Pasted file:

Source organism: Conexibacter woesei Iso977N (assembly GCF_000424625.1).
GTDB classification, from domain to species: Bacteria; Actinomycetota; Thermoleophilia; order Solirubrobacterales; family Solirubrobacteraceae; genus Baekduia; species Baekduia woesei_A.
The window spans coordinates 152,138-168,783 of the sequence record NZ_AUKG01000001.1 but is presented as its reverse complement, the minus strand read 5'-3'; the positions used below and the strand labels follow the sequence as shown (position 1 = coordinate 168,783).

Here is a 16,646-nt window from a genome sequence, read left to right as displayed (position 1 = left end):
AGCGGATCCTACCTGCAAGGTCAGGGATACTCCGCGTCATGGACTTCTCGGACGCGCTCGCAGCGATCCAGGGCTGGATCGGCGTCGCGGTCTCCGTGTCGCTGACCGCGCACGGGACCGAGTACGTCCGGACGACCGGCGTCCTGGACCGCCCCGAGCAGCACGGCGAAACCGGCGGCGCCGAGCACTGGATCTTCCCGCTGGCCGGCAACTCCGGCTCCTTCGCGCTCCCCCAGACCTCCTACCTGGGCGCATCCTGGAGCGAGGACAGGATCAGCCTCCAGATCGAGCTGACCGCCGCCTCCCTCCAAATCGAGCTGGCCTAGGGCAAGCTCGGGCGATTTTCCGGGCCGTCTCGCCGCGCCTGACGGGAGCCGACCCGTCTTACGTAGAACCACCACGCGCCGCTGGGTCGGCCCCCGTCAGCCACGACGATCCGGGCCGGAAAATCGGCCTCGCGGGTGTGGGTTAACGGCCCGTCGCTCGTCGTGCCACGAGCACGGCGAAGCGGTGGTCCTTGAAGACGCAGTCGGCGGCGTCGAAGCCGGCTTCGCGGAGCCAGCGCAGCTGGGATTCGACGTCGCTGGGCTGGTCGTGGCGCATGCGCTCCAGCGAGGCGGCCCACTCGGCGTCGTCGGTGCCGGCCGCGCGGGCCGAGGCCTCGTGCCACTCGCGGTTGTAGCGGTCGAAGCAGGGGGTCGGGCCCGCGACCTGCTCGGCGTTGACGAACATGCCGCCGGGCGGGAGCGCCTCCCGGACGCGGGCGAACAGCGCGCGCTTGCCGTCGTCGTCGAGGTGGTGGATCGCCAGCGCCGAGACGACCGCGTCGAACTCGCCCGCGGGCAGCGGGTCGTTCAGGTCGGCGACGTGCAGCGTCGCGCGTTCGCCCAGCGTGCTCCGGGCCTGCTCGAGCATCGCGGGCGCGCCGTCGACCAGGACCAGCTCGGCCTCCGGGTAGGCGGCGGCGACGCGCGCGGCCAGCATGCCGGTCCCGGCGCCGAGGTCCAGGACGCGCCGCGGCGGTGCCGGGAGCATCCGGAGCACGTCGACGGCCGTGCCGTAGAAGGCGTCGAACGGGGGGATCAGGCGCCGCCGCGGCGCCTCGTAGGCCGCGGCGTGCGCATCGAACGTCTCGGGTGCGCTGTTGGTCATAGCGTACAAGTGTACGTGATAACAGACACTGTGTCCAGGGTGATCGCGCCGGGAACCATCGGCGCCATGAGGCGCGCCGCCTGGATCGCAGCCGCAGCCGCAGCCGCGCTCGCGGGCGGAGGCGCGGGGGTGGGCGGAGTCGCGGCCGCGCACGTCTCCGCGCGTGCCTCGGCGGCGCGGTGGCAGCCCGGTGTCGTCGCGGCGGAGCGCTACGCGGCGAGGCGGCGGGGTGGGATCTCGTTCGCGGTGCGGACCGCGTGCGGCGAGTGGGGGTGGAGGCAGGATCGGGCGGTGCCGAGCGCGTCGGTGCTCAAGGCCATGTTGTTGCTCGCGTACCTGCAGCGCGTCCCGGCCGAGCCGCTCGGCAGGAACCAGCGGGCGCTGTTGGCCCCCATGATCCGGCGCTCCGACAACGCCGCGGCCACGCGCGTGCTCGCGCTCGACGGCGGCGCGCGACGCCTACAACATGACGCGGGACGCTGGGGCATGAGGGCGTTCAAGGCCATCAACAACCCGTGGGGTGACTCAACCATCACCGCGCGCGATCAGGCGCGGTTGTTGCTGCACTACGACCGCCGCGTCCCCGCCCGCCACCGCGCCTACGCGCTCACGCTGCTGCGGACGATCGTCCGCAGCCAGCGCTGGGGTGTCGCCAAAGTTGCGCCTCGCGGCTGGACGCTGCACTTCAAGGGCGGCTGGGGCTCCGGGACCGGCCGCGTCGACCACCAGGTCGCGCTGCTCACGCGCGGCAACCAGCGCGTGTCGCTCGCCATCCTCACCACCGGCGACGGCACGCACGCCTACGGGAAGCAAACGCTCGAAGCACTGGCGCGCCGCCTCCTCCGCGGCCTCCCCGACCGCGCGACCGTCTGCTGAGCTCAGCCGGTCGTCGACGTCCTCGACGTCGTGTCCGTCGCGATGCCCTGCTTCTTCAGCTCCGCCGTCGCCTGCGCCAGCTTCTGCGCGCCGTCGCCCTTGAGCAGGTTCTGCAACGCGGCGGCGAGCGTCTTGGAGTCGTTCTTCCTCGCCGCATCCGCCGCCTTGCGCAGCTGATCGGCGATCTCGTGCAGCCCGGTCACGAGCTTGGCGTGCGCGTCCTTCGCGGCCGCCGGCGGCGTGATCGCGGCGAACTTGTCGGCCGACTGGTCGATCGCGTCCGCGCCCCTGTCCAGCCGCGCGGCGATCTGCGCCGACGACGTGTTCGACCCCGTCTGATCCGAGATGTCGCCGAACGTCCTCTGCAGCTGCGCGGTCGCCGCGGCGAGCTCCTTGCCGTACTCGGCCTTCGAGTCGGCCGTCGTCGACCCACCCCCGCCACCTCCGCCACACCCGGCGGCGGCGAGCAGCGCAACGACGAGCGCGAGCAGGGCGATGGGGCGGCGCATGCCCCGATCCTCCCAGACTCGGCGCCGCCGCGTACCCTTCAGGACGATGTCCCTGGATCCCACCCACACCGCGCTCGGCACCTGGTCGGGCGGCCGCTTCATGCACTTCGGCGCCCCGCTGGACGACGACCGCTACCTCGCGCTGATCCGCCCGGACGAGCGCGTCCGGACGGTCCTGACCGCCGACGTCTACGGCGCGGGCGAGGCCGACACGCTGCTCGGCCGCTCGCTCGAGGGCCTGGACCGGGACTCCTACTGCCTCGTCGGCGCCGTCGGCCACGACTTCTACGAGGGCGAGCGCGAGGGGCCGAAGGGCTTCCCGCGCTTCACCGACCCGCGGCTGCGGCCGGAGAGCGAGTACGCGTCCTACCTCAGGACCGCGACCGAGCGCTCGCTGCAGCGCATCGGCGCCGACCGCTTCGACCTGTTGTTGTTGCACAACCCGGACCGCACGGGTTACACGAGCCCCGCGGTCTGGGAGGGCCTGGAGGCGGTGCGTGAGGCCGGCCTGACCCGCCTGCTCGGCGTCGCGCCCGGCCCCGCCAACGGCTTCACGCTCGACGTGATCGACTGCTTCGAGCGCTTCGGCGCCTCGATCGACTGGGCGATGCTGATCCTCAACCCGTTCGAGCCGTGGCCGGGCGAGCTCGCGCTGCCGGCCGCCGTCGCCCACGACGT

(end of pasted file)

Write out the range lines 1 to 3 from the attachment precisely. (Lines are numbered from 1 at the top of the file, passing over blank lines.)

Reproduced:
Source organism: Conexibacter woesei Iso977N (assembly GCF_000424625.1).
GTDB classification, from domain to species: Bacteria; Actinomycetota; Thermoleophilia; order Solirubrobacterales; family Solirubrobacteraceae; genus Baekduia; species Baekduia woesei_A.
The window spans coordinates 152,138-168,783 of the sequence record NZ_AUKG01000001.1 but is presented as its reverse complement, the minus strand read 5'-3'; the positions used below and the strand labels follow the sequence as shown (position 1 = coordinate 168,783).